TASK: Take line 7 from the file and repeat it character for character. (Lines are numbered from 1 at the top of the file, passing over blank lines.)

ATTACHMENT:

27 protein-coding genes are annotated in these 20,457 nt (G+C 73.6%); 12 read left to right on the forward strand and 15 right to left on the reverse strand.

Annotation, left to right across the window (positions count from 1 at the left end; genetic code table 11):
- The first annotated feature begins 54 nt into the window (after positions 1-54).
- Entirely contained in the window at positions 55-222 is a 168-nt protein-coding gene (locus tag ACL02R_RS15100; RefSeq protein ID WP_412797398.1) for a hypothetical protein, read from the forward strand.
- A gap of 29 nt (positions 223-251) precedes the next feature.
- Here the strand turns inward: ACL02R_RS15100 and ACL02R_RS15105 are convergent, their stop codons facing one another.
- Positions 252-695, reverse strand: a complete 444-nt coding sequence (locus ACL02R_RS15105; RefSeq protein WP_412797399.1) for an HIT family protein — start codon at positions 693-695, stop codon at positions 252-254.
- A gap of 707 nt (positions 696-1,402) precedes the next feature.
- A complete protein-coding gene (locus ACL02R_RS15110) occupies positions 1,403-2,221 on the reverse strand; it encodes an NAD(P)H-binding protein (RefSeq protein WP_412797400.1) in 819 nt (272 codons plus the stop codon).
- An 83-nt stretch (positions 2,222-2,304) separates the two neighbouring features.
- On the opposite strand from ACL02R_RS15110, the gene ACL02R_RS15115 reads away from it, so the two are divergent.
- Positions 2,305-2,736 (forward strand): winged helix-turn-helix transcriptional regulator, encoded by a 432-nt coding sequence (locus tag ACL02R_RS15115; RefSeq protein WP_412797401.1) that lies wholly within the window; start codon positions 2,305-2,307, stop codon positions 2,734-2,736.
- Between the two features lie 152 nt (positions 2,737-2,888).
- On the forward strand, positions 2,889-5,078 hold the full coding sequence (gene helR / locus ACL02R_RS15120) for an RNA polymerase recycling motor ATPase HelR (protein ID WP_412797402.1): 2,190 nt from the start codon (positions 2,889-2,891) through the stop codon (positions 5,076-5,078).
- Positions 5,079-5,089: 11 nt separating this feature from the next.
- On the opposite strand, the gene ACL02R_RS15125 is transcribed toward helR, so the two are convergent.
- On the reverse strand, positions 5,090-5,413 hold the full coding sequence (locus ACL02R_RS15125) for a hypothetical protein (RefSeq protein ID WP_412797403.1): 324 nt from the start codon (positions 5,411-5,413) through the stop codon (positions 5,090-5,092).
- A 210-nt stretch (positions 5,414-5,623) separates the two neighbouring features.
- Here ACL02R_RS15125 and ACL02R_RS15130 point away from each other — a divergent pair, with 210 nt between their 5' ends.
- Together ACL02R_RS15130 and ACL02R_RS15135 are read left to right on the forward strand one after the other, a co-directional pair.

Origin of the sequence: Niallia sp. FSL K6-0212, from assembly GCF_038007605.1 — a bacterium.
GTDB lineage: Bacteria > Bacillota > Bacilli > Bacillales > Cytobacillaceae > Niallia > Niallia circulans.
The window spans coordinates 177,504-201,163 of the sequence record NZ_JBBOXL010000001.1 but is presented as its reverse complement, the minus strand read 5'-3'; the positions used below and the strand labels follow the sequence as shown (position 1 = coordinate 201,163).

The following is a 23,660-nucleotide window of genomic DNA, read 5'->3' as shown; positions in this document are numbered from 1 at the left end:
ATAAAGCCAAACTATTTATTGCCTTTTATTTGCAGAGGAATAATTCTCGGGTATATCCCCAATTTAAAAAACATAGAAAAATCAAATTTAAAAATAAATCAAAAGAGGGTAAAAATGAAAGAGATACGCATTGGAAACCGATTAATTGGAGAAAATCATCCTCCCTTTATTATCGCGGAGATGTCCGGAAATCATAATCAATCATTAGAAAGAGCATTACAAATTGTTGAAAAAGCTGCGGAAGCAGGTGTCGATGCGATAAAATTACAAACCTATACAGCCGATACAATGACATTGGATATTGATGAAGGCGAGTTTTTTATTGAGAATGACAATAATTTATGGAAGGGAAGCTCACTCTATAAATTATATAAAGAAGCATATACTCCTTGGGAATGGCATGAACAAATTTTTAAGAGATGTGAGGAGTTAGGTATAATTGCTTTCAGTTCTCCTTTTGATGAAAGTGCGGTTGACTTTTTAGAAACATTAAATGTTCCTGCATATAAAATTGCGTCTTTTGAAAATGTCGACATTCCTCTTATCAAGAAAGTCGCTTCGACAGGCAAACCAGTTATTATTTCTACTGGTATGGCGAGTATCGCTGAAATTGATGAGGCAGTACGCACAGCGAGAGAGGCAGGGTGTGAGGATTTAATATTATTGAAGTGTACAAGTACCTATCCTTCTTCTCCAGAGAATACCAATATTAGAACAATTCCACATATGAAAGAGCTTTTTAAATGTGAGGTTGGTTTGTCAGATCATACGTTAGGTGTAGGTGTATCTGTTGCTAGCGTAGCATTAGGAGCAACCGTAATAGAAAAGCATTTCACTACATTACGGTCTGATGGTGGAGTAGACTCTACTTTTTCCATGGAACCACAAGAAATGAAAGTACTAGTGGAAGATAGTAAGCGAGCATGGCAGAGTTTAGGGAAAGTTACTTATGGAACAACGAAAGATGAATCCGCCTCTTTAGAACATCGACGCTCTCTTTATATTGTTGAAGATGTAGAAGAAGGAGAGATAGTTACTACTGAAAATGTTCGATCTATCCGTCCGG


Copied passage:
- Positions 252-695, reverse strand: a complete 444-nt coding sequence (locus ACL02R_RS15105; RefSeq protein WP_412797399.1) for an HIT family protein — start codon at positions 693-695, stop codon at positions 252-254.